Self-reliance and sustainability in the 21st century.
“Oreo is tearing up the pen again.” That had been my constant whine when Oreo, my buck goat, decided that being in the main goat pen was boring. He had put four major holes in the stout chain link fencing even though he had access to all the does. It was the main reason we finally put together a buck pen and stuck him in it.
I would’ve called this post “Why You Really Don’t Want a Buck,” but I was afraid newbies may be thinking I meant deer or rabbits when in fact I mean goats. The word “Billy” to describe an unneutered male goat or buck is derogatory and few who are serious into goats use that term.
We put Oreo into the buck pen none too soon. His daughter, Mocha, was getting close to breeding age and his does would be ready to breed again. As much as I didn’t mind him breeding them, this year I wanted control over when the does kidded. We made his pen out of stout 4x4 posts, pallets, field fencing, and lots of electrical wire. Lots. We put three lines of live wire to keep him from bashing the pen to shreds.
That’s when he started going into rut. When bucks go into rut they pee all over themselves. They pee on their beards, in their mouths, on top of their heads, down their front legs, in their water bucket, and just anywhere they feel they should pee, even if it’s you. He peed on Kimi, the wether who hung out with him. And buck piss? Well, it’s just nasty. You can smell his odor halfway to the house. Luckily, we live on close to ten acres, or I’m sure the neighbors would complain.
It’s caustic too. Oreo now has urine burns from his pee scalding the fur off his face. So now he’s stinky AND ugly.
Did I mention obnoxious?
This past summer, Oreo decided I was ready to be his new girlfriend—if you get my meaning. When a 120-pound, lovesick buck decides it’s time to mate with you, he doesn’t take no easily. He didn’t get his wish, but it took a lot of discouragement. And not just a quick rap on the snout or pushing him away. Let me say that we had to be extremely firm with him that I was off limits. And with good reason. I heard of one friend who actually got thrown down on the ground and had to kick her family’s buck in sensitive places when he decided it was time to mate. Yep, they’re that bad. And when they get all ready to woo, they stick their tongues out and make blubbering noises at the object of their affection. Charming.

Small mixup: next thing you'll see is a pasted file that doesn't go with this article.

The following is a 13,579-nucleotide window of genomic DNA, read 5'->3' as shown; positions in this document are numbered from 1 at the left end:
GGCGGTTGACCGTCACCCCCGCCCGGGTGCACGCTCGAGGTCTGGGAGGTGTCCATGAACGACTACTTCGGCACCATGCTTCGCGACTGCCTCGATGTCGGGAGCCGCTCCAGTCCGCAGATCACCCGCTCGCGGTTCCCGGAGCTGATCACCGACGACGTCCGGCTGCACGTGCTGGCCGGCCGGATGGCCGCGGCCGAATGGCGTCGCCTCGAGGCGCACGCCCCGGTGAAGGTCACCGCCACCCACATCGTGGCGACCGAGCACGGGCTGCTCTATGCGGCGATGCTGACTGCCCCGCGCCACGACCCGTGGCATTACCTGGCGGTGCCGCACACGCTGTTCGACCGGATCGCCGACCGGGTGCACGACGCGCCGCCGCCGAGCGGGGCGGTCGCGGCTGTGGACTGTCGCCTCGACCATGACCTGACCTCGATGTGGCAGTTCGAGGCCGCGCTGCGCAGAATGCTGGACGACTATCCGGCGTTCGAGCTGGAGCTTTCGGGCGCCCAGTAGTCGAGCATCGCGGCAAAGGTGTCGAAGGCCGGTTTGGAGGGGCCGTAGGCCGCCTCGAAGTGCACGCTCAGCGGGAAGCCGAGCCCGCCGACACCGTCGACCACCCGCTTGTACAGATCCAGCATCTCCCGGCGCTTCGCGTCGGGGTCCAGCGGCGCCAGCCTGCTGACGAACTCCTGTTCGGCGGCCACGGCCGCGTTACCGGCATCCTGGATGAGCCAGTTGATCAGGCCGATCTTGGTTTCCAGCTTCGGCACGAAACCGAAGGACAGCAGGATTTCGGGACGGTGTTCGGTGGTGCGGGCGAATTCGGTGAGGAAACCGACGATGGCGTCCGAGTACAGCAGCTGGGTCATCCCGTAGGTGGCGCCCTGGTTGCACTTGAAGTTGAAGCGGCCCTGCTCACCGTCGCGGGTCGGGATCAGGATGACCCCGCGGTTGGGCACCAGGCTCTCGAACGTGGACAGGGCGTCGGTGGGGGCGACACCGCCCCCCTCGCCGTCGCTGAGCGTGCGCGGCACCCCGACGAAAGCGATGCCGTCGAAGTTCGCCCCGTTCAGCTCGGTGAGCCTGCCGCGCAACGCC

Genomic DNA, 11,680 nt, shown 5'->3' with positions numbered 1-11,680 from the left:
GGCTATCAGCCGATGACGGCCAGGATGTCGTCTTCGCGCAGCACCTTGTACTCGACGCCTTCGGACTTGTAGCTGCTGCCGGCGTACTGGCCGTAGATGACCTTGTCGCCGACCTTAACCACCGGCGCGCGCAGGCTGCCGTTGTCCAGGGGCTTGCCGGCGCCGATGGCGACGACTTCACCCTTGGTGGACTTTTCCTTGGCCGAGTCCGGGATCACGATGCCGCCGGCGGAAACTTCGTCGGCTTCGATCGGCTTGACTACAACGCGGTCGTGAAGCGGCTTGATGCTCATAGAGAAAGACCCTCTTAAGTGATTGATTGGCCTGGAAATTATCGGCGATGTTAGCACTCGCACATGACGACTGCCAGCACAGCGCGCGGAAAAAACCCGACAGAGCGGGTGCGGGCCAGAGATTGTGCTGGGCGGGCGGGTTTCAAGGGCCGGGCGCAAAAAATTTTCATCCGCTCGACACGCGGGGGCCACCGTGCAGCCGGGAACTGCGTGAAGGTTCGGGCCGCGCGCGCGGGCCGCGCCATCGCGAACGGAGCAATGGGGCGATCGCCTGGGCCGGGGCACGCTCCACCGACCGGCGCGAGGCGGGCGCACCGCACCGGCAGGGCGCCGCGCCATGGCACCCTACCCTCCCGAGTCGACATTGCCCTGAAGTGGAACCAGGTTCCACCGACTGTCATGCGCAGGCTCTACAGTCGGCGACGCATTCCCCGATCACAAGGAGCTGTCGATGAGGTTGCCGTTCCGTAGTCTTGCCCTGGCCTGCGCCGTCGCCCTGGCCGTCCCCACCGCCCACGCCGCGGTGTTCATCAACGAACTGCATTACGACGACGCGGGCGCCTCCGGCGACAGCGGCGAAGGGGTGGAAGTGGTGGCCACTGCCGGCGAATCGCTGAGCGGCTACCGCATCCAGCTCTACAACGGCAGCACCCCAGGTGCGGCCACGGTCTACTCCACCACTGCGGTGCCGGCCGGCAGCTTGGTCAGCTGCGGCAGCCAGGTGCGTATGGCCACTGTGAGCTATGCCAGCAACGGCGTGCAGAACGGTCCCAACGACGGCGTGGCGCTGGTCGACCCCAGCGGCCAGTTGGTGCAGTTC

So, the other night I noticed that Oreo was pretty much done with Delilah, an Alpine doe, and I noticed that Lisa, one of my Saanans, was in heat and had been all moony-eyed at him by his pen. So, I’m thinking “How hard could this be?”
After several tries to get Delilah out of his pen (which result in me getting an electric shock), and several attempts at getting Lisa into his pen (which resulted in me getting shocked twice more), I finally got her in with him. But this wasn’t before he stood blubbering with his head pushing through the gate, and Lisa wanting nothing to do with him. Then, when I opened the gate, he came charging out through my legs to get at Lisa, thus making me stink like buck goat. I managed to get them both inside the pen and locked it.
Walking back to the house, I seriously questioned my sanity about having a buck on premise. But I have nine does and if I want meat and milk, I have to breed them. Paying a stud fee for each would be prohibitively expensive. So, I’m stuck owning a buck.
If you’re a first-time goat owner, I’d recommend that you skip getting a buck and just find someone who has one that will service your does. You do have to breed your does to get milk, but by the time you consider the cost to have a separate pen, feed, and general care (not to mention your neighbors’ ill will from the stench), you may want to rethink buying a buck.
I walked into the house and my husband took a whiff of me and said, “I think you want to change your clothes. You stink.”
Oh gee, thanks, Oreo.